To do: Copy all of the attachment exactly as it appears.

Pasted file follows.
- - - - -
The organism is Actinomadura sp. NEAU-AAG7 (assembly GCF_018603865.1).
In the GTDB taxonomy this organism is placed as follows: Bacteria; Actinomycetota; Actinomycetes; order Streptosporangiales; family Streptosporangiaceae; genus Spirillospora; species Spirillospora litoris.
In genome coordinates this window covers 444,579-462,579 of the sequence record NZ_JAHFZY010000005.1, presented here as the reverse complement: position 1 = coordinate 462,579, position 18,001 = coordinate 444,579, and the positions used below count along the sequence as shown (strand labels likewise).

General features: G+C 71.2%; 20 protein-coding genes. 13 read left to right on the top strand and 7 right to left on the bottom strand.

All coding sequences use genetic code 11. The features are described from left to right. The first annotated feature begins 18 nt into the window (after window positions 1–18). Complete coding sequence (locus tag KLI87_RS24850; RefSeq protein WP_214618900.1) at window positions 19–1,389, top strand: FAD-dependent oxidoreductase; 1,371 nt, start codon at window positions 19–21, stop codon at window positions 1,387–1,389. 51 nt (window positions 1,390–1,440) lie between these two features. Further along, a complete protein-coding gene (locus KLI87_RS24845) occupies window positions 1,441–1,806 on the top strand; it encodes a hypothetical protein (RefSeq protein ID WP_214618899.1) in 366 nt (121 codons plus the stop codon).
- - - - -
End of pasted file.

The organism is Actinomadura sp. NEAU-AAG7 (assembly GCF_018603865.1).
In the GTDB taxonomy this organism is placed as follows: Bacteria; Actinomycetota; Actinomycetes; order Streptosporangiales; family Streptosporangiaceae; genus Spirillospora; species Spirillospora litoris.
In genome coordinates this window covers 444,579-462,579 of the sequence record NZ_JAHFZY010000005.1, presented here as the reverse complement: position 1 = coordinate 462,579, position 18,001 = coordinate 444,579, and the positions used below count along the sequence as shown (strand labels likewise).

General features: G+C 71.2%; 20 protein-coding genes. 13 read left to right on the top strand and 7 right to left on the bottom strand.

All coding sequences use genetic code 11. The features are described from left to right. The first annotated feature begins 18 nt into the window (after window positions 1–18). Complete coding sequence (locus tag KLI87_RS24850; RefSeq protein WP_214618900.1) at window positions 19–1,389, top strand: FAD-dependent oxidoreductase; 1,371 nt, start codon at window positions 19–21, stop codon at window positions 1,387–1,389. 51 nt (window positions 1,390–1,440) lie between these two features. Further along, a complete protein-coding gene (locus KLI87_RS24845) occupies window positions 1,441–1,806 on the top strand; it encodes a hypothetical protein (RefSeq protein ID WP_214618899.1) in 366 nt (121 codons plus the stop codon).